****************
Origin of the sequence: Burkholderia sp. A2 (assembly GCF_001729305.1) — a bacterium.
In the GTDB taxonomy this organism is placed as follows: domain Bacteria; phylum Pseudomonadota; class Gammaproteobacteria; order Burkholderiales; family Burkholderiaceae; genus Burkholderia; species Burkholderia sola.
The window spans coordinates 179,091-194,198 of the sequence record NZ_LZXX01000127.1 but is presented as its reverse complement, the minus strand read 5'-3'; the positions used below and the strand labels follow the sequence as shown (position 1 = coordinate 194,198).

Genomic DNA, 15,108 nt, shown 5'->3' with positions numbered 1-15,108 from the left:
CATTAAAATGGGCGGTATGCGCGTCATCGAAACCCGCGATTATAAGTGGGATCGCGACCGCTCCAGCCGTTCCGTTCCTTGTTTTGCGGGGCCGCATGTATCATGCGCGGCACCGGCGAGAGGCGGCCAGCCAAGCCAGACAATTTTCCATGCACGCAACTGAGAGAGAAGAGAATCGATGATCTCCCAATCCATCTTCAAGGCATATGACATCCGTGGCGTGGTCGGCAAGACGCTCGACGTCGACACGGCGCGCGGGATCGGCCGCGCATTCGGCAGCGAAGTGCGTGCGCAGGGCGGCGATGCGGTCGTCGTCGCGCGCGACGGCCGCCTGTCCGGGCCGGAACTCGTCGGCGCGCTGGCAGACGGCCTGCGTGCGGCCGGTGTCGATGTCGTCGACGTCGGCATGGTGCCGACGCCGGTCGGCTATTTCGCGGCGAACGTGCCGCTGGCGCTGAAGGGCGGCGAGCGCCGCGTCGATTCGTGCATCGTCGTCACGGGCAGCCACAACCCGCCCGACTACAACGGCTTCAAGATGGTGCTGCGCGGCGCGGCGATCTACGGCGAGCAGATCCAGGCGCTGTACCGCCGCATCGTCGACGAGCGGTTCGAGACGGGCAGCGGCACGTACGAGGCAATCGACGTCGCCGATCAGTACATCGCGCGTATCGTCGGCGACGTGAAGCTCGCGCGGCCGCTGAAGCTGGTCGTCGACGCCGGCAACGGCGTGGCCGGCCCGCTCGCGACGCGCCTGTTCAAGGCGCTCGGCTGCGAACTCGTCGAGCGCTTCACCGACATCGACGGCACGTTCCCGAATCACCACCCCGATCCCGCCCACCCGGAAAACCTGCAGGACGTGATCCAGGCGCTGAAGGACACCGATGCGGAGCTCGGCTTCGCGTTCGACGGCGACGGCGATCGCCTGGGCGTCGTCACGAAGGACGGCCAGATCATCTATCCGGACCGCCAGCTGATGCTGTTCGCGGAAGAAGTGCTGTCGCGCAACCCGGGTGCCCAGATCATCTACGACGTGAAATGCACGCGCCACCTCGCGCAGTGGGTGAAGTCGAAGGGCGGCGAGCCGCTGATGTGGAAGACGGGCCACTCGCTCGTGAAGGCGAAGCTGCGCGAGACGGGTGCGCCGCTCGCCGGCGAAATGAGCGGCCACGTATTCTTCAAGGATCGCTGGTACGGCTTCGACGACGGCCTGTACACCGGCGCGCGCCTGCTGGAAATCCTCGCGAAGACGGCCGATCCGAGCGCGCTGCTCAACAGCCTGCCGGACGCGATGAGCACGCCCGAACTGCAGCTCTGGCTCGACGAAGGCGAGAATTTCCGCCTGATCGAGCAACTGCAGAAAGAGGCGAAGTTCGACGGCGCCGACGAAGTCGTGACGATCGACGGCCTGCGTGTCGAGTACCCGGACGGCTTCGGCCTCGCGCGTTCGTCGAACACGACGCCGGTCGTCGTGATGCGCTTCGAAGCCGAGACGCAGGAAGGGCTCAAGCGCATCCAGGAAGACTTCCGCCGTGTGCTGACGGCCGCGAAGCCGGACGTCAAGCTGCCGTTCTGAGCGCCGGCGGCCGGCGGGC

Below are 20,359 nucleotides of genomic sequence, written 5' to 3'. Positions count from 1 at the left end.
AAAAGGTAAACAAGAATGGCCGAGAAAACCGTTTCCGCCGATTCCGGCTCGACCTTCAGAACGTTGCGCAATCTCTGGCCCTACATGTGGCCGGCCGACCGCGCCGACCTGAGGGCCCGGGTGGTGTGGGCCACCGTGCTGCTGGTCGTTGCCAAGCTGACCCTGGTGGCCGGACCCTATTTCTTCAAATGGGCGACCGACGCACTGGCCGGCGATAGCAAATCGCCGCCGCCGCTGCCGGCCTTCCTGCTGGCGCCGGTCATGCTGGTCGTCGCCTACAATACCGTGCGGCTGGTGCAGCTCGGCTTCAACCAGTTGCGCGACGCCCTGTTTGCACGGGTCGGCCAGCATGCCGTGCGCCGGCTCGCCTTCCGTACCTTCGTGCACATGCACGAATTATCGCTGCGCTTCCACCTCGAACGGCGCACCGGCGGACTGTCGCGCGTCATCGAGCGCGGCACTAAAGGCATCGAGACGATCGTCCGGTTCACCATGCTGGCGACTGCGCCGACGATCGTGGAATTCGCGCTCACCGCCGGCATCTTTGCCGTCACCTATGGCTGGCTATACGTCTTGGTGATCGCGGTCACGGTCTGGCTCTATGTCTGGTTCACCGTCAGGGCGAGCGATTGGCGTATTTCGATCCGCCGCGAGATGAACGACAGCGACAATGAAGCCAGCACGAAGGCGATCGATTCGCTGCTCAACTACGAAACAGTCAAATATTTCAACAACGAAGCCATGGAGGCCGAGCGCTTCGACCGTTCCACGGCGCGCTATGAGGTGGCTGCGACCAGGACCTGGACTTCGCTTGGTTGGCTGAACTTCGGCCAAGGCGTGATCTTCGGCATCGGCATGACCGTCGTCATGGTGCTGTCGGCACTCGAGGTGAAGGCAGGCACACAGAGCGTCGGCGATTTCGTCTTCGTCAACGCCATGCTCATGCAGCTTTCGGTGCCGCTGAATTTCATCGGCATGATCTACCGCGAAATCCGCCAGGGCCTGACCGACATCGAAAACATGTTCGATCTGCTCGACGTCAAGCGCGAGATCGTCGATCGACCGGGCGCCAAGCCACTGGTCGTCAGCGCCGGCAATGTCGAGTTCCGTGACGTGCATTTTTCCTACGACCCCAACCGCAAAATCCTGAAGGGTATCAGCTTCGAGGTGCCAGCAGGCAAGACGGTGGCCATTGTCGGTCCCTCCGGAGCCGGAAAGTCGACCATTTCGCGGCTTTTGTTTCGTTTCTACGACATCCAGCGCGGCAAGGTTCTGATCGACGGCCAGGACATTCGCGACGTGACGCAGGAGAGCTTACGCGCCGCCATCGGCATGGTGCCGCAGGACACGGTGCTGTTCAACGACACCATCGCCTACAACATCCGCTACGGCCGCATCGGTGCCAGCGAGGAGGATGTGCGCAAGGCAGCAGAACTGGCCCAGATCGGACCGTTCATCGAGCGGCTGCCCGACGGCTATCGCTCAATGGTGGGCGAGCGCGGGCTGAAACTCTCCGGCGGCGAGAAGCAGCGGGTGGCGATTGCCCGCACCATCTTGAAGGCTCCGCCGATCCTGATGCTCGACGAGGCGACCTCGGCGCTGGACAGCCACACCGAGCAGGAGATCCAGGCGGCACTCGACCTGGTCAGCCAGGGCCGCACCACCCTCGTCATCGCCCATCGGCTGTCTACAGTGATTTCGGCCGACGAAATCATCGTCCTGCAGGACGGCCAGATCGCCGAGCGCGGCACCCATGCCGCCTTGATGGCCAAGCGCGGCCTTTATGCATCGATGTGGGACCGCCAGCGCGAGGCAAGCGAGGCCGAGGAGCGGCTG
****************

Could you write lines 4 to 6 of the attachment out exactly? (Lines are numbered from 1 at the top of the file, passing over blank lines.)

Genomic DNA, 15,108 nt, shown 5'->3' with positions numbered 1-15,108 from the left:
CATTAAAATGGGCGGTATGCGCGTCATCGAAACCCGCGATTATAAGTGGGATCGCGACCGCTCCAGCCGTTCCGTTCCTTGTTTTGCGGGGCCGCATGTATCATGCGCGGCACCGGCGAGAGGCGGCCAGCCAAGCCAGACAATTTTCCATGCACGCAACTGAGAGAGAAGAGAATCGATGATCTCCCAATCCATCTTCAAGGCATATGACATCCGTGGCGTGGTCGGCAAGACGCTCGACGTCGACACGGCGCGCGGGATCGGCCGCGCATTCGGCAGCGAAGTGCGTGCGCAGGGCGGCGATGCGGTCGTCGTCGCGCGCGACGGCCGCCTGTCCGGGCCGGAACTCGTCGGCGCGCTGGCAGACGGCCTGCGTGCGGCCGGTGTCGATGTCGTCGACGTCGGCATGGTGCCGACGCCGGTCGGCTATTTCGCGGCGAACGTGCCGCTGGCGCTGAAGGGCGGCGAGCGCCGCGTCGATTCGTGCATCGTCGTCACGGGCAGCCACAACCCGCCCGACTACAACGGCTTCAAGATGGTGCTGCGCGGCGCGGCGATCTACGGCGAGCAGATCCAGGCGCTGTACCGCCGCATCGTCGACGAGCGGTTCGAGACGGGCAGCGGCACGTACGAGGCAATCGACGTCGCCGATCAGTACATCGCGCGTATCGTCGGCGACGTGAAGCTCGCGCGGCCGCTGAAGCTGGTCGTCGACGCCGGCAACGGCGTGGCCGGCCCGCTCGCGACGCGCCTGTTCAAGGCGCTCGGCTGCGAACTCGTCGAGCGCTTCACCGACATCGACGGCACGTTCCCGAATCACCACCCCGATCCCGCCCACCCGGAAAACCTGCAGGACGTGATCCAGGCGCTGAAGGACACCGATGCGGAGCTCGGCTTCGCGTTCGACGGCGACGGCGATCGCCTGGGCGTCGTCACGAAGGACGGCCAGATCATCTATCCGGACCGCCAGCTGATGCTGTTCGCGGAAGAAGTGCTGTCGCGCAACCCGGGTGCCCAGATCATCTACGACGTGAAATGCACGCGCCACCTCGCGCAGTGGGTGAAGTCGAAGGGCGGCGAGCCGCTGATGTGGAAGACGGGCCACTCGCTCGTGAAGGCGAAGCTGCGCGAGACGGGTGCGCCGCTCGCCGGCGAAATGAGCGGCCACGTATTCTTCAAGGATCGCTGGTACGGCTTCGACGACGGCCTGTACACCGGCGCGCGCCTGCTGGAAATCCTCGCGAAGACGGCCGATCCGAGCGCGCTGCTCAACAGCCTGCCGGACGCGATGAGCACGCCCGAACTGCAGCTCTGGCTCGACGAAGGCGAGAATTTCCGCCTGATCGAGCAACTGCAGAAAGAGGCGAAGTTCGACGGCGCCGACGAAGTCGTGACGATCGACGGCCTGCGTGTCGAGTACCCGGACGGCTTCGGCCTCGCGCGTTCGTCGAACACGACGCCGGTCGTCGTGATGCGCTTCGAAGCCGAGACGCAGGAAGGGCTCAAGCGCATCCAGGAAGACTTCCGCCGTGTGCTGACGGCCGCGAAGCCGGACGTCAAGCTGCCGTTCTGAGCGCCGGCGGCCGGCGGGC

Below are 20,359 nucleotides of genomic sequence, written 5' to 3'. Positions count from 1 at the left end.